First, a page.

Timing is interesting in context of the landmark Supreme Court ruling just two days ago that opens way for marriage between people of the same gender in all 50 states. There is a force of collective will washing across the Internet that could cause some journalists to bow before social pressure rather thcan offer probing analyses in second-day stories. For example, I see lots of quick criticism of the dissenting judges that doesn’t delve into the Constitutional concerns they raise, nor negative implications for rights-gainers with respect to taxes or other legal constructs. How much does the mob’s mood influence followups? My concern is process, and I express here no opinion about the ruling—just timing and context with respect to today’s mob journalism excerpt. 

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Responsible Reporting Section 2 ‘The New Journalisms’: Chapter IV

Today’s excerpt from Responsible Reporting: Field Guide for Bloggers, Journalists, and Other Online News Gatherers spotlights the fourth type of journalism. The other three: Contextual, process, and conversational. Advocacy journalism is the most provocative of the five that the ebook identifies. Many people working in traditional news media outlets would scoff at the idea.

They would be wrong. Advocacy journalism has a long history—centuries old—but the Internet magnifies its reach and the soapbox upon which its proponents stand. 

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Responsible Reporting Section 2 ‘The New Journalisms’: Chapter III

It must be Sunday, because here I write another introduction to a chapter from my ebook  Responsible Reporting: Field Guide for Bloggers, Journalists, and Other Online News Gatherers. Section 2 introduces five journalisms—contextual and process were presented the previous two weeks. Next up, conversational journalism applies community concepts from local newspapers to the expansive Internet audience, which is actively engaged wherever and on whatever device it may be.

Please also read the other excerpts: Foreward and from Section 1, Chapters, I and II, III and IV, V and VI to grasp the logical flow. Reminder: The book releases into the public domain soon after the serialization completes.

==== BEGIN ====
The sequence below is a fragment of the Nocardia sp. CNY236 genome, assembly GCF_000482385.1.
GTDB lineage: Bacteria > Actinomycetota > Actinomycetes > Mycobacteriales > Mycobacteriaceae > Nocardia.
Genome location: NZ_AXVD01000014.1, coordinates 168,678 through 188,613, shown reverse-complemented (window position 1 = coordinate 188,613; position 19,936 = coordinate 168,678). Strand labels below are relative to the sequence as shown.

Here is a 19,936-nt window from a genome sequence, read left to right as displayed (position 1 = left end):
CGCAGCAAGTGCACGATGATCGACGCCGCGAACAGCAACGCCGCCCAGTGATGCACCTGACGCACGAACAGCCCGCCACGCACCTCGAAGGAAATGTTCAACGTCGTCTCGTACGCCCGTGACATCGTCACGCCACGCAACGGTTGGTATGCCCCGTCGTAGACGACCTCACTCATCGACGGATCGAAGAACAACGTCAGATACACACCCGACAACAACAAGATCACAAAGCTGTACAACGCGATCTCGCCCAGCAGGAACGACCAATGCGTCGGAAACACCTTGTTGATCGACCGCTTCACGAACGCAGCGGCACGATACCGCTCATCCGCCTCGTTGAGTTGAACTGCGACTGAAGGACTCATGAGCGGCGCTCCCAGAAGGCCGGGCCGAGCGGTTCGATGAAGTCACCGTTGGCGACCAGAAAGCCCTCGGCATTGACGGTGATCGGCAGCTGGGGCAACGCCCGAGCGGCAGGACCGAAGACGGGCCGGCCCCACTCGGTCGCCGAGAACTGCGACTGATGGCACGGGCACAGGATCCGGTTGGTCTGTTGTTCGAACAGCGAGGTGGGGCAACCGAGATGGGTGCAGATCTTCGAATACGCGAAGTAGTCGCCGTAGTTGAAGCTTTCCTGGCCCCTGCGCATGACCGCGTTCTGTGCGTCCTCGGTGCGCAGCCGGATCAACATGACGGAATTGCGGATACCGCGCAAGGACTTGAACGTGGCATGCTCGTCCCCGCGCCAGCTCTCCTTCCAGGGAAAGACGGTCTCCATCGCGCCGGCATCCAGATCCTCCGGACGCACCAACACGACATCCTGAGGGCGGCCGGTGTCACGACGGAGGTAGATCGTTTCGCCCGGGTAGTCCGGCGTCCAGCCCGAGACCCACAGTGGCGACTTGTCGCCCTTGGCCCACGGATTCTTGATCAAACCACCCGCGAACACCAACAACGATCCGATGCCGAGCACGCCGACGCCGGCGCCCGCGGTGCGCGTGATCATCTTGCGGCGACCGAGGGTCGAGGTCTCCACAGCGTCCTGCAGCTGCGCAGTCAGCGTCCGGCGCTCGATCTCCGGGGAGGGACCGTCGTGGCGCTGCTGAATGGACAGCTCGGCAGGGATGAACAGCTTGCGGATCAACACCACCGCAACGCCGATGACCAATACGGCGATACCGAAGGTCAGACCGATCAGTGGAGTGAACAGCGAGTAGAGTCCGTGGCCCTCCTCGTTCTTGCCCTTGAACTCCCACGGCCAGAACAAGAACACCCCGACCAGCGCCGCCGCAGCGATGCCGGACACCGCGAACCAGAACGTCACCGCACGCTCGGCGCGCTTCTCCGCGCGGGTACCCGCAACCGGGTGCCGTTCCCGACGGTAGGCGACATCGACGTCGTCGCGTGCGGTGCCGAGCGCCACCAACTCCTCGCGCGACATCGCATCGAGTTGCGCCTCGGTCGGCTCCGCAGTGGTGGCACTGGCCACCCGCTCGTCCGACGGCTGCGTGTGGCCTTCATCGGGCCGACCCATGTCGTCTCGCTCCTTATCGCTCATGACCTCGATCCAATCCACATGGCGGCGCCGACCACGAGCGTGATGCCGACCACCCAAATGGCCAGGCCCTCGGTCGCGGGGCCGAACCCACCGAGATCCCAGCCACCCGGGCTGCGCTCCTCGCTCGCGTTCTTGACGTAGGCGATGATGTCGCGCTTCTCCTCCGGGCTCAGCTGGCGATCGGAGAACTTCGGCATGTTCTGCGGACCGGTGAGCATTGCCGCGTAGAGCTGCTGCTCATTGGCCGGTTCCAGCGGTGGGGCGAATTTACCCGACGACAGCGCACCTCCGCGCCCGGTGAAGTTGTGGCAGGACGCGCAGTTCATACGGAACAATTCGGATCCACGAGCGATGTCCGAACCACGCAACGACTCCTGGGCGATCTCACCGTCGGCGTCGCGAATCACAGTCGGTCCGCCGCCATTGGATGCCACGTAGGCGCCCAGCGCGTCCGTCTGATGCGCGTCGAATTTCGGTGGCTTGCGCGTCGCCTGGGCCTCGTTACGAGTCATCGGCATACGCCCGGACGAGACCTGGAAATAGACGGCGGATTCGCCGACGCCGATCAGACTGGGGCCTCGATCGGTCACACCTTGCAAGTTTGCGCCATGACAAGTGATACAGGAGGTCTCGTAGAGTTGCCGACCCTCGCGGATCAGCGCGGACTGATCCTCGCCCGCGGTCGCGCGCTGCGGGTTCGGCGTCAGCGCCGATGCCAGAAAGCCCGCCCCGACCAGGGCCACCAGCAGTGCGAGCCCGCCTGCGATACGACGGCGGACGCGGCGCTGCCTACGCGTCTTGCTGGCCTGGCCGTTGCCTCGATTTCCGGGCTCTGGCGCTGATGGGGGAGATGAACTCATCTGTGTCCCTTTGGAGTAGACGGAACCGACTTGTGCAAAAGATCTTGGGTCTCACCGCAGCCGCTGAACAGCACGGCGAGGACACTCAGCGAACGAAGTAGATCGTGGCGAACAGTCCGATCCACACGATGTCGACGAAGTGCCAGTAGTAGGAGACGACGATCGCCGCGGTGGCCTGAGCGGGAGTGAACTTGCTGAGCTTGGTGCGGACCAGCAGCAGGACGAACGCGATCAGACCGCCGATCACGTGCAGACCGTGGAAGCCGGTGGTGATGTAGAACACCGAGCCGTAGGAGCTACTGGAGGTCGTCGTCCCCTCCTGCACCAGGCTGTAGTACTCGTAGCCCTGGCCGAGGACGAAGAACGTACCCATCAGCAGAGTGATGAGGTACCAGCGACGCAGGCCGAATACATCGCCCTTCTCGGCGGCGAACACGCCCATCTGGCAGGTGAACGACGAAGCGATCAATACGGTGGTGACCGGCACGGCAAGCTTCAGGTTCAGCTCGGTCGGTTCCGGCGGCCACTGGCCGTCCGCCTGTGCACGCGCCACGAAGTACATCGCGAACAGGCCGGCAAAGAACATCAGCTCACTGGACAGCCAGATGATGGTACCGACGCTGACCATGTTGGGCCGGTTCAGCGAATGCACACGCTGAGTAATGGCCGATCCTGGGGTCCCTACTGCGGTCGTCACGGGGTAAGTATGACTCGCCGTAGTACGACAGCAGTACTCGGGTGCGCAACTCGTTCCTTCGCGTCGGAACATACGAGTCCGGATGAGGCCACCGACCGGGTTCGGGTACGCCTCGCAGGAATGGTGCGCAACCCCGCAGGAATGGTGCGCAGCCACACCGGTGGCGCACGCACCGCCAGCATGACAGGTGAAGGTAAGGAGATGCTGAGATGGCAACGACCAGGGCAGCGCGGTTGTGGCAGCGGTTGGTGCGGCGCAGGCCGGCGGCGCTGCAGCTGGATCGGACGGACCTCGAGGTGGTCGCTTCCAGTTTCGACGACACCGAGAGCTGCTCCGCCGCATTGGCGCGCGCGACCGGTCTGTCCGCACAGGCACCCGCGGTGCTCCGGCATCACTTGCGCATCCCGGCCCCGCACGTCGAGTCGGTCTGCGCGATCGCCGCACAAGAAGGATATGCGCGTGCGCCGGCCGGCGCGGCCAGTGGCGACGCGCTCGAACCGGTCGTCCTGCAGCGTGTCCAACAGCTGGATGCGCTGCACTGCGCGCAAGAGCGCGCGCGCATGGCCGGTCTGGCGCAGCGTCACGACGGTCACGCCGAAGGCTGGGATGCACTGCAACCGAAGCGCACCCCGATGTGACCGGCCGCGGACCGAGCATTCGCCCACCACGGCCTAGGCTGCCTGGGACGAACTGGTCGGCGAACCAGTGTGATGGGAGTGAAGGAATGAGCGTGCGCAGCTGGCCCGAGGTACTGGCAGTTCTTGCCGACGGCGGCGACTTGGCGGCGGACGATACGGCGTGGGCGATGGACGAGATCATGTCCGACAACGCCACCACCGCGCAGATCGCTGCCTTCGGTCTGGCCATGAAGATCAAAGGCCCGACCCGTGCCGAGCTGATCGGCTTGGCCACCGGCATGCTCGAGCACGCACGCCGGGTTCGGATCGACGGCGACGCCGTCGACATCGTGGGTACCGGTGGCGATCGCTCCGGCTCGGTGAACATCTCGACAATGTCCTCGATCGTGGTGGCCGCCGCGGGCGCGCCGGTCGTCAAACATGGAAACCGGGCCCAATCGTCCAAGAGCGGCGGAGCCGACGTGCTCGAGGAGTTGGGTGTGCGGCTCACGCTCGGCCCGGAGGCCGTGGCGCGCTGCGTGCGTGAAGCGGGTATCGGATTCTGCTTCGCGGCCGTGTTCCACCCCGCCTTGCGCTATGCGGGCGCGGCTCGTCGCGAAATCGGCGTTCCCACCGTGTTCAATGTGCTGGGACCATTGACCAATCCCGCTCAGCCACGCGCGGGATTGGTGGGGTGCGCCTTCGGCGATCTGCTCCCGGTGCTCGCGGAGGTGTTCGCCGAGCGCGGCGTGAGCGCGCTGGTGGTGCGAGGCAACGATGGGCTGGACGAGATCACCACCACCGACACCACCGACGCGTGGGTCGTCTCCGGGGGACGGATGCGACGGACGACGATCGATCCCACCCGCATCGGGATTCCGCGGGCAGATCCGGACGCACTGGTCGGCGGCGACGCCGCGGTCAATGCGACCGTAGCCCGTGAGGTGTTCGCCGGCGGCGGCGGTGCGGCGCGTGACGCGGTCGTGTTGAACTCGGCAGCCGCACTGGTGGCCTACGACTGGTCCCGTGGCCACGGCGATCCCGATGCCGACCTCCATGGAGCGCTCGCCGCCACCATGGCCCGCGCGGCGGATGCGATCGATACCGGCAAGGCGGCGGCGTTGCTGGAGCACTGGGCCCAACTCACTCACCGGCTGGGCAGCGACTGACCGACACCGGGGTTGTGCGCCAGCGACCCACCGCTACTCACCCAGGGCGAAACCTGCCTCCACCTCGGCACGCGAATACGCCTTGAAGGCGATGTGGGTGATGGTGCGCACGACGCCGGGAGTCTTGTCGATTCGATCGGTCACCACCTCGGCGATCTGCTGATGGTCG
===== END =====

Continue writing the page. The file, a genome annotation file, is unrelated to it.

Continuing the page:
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Responsible Reporting Section 2 ‘The New Journalisms’: Chapter II

The second of the five journalisms was a topic on this site long before becoming part of my ebook  Responsible Reporting: Field Guide for Bloggers, Journalists, and Other Online News Gatherers. First reference: “Process Journalism and Original Reporting” (July 2009). The concept closely aligns with contextual journalism, which is the topic of the previous chapter published here a week ago.

I wrote the book understanding that the intersection of old and new media presents an opportunity to develop more realistic reporting guidelines. The cultural and ethical differences too often set one against the other, which process journalism demonstrates. However, online reporting demands a different way of thinking about news gathering and what the so-called quest for truth really means. 

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Don’t Talk Dumb About Smartwatches

Sunday afternoon, I cleaned out old CDs from a folder to make room for DVDs the family will keep but in more manageable storage. The things we save and forget about: install disc for the Suunto N3i MSN Direct smartwatch. The discovery is opportunity to express one of my ongoing gripes regarding news gathering today: Wild speculation about things to come that ignores context of past accomplishments.

Consider the smartphone, which you would think Apple invented based on all the blog blathering. Credit belongs to Nokia, about 20 years ago. Then there is the smartwatch. My feedbox fills with increasing speculation about when Microsoft will develop a wristwear platform or when will traditional timepiece makers produce the devices. Been there, done that. 

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Responsible Reporting Section 2 ‘The New Journalisms’: Chapter I

One section down, it’s two to go as we begin the second. The serialization of my ebook  Responsible Reporting: Field Guide for Bloggers, Journalists, and Other Online News Gatherers continues ahead of its release into the public domain. So far we have the Foreward and from Section 1, Chapters, I and II, III and IV, V and VI.

The section’s short introduction is explanation enough what to expect. However, let me remind that all information was current when published 14 months ago and largely is unchanged today. Largely isn’t completely. Relevant clarification: Pricing for the New York Times digital editions is accurate but doesn’t reflect a current half-price promotion for 26 weeks. That said, the point—pricing that is an affront to consumer contextual consumption of news—is just as valid.